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The Roar



A giant final could be decided by the smallest piece

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Roar Guru
30th October, 2019
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England and South Africa will go head-to-head this weekend as both countries look to win the Webb Ellis Cup and be crowned world champions in Yokohama. The physicality of both teams will no doubt go a long way in deciding who comes out on top with both countries boasting strong powerful packs. The direction of the game though may come down to one of the smallest figures on the field, in South Africa’s No. 9 Faf De Klerk – who stands at just 1.70m and weighs in at 80kg.

Faf De Klerk has lead South Africa’s charge to the final as his intelligent kicking and general energetic game play has helped his country see off plucky hosts Japan in the quarter-finals and Wales in the semi-finals.

De Klerk’s long blonde locks has lead him to being called the ‘mini Hercules’, as showcased in the semi final win wherein he stood up to the Wales physicality – highlighted when he went face to face with Wales lock Jake Ball who stood an imposing 25cm taller than De Klerk. The Springboks player said, “I do enjoy getting physical, it’s part of the game, and you do need to be up for it, especially against a team like Wales”.

De Klerk’s international journey saw him making his Springboks debut three years ago in 2016 – where he played in a defeat by Ireland in Cape Town. In fact his international career did not start well, as he was involved in losing eight of 11 Tests South Africa played between June and November of 2016. This saw De Klerk lose his place in the national team and also make a significant move away from his homeland, as he left Super Rugby side the Lions to take up an offer in the English Premiership with the Sale Sharks.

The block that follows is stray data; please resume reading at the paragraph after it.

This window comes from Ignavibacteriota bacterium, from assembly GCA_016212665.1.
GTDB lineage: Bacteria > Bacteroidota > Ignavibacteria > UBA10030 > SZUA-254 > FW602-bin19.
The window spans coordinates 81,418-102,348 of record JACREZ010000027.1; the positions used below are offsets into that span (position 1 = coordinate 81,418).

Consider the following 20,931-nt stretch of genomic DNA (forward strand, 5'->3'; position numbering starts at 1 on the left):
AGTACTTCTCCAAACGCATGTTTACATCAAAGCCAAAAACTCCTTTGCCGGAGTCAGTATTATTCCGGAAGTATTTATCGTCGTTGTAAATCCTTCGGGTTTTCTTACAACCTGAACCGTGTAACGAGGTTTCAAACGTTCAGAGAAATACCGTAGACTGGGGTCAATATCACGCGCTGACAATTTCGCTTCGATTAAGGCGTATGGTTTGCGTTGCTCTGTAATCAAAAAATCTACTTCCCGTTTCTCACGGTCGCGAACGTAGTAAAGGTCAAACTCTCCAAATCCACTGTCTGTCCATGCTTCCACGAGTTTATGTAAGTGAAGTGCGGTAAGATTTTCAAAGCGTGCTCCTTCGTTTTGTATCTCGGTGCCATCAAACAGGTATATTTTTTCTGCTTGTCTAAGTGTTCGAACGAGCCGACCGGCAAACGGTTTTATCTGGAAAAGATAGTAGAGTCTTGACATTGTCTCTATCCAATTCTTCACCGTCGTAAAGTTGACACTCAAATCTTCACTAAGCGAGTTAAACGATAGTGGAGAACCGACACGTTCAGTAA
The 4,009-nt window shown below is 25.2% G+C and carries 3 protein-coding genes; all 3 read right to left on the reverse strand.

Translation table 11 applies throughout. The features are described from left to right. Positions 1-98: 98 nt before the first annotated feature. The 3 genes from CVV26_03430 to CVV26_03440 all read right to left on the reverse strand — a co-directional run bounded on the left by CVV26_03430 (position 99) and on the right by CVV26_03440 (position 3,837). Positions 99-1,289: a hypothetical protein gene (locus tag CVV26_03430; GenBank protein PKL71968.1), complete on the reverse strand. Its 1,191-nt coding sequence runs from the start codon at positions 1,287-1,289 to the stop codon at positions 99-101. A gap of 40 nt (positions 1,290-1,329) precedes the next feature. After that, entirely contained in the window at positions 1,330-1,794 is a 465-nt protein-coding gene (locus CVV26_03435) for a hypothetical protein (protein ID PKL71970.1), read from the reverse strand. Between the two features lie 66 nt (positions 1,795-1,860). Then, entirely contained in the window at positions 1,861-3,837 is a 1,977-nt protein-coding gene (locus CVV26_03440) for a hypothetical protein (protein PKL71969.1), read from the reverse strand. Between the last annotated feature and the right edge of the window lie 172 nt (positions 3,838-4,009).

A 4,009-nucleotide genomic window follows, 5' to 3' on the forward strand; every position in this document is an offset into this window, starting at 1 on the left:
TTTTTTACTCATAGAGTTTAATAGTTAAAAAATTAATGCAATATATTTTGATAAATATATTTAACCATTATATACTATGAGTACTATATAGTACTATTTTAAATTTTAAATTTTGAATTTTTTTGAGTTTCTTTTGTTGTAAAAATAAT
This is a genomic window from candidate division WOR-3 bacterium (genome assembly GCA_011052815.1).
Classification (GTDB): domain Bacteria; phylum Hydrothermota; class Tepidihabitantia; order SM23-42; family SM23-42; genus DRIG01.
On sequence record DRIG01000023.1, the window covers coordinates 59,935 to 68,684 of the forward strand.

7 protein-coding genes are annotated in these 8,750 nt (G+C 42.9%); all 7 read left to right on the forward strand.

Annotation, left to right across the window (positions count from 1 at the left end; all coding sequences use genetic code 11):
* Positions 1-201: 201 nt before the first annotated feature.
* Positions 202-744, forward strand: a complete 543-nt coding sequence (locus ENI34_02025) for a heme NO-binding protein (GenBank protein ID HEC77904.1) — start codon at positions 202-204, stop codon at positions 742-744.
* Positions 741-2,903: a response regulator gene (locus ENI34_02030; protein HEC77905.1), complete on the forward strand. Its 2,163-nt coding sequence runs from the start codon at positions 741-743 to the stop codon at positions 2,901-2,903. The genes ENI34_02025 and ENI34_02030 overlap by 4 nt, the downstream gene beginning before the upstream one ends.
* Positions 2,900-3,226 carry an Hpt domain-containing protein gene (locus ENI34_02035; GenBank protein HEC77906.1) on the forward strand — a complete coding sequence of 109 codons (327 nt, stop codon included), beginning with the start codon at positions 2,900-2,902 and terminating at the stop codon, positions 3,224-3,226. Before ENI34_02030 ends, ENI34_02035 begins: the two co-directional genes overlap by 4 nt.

(Photo by Cameron Spencer/Getty Images)

The regulations at this time stipulated that players that had played less than 30 Tests for the national team and moved abroad would be unable to represent South Africa. This move to England though has proved to be an unlikely springboard back into the colors of the Springboks, as De Klerk’s form for Sale in his first year had him nominated for Premiership Player of the Year in 2018. “The main thing for me when I got to Sale was I got put in a role where I needed to make a difference in the team,” he said.

South Africa head coach Rassie Erasmus eventually could not ignore De Klerk’s form, and – 18 months after playing his last Test match – De Klerk was back as he made a try scoring return in a 42-39 win over England in Johannesburg in 2018.

He has now established himself as one of the first names picked for South Africa, but this has not made him immune to criticism – especially from within South Africa. This criticism has centred around his kicking game, which some people believe gives possession away too easily – which was highlighted in South Africa’s win over Wales where they only had 39 per cent of possession and 38 per cent share of territory.


De Klerk and South Africa constantly looked to the box kick and contesting the high ball so as to put pressure on the Welsh, but against the English one gets the feeling South Africa and De Klerk will need to hold the ball a little more and build pressure – not only through kicking but also possession. De Klerk though has declared that South Africa will not look to change their game plan too much against England, stating that “we’ve brought in to what we want to do every week. Part of our success is that everybody is on the same page with that.”

De Klerk certainly does not shirk his responsibility on the field and Sale teammate and winger Chris Ashton – who has 44 caps for England – believes De Klerk is the best No. 9 in the world when he is at his best, saying “when he is on point I struggle to find a better one, you cannot find a defending nine like Faf- he’s smashing people, He’s like a mini-Hercules.”

Springboks scrumhalf Faf de Klerk

(Photo by Anthony Au-Yeung/Getty Images)

De Klerk’s dominant character and ability to control the tempo of the South African team will need to be a focus for the English according to former World Cup winner Matt Dawson. “Everything centres around Faf De Klerk,” Dawson stated, “Maro Itoje is going to try and charge down his kicks. If he has a dart around the fringes he has got to be swallowed up, swung around like a rag doll and put back down.”

Faf de Klerk has faced adversity within his international career and has credited his time in England with Sale for sharpening his game to be both an effective presence in both defence and attack. The 28 year old is now on the brink of becoming a World Cup winner, saying that the experience is “amazing, I don’t think I’ve any words to describe it”. But he is aware there is still one giant step to overcome for South Africa to win its third World Cup crown, with he and his team knowing that “there’s one final goal that we need to reach, so on to the next one.”

What is known though is that De Klerk will do all he can to inspire his country against an English team that will go in favourites, as the ‘mini Hercules’ looks to cement his own World Cup legacy.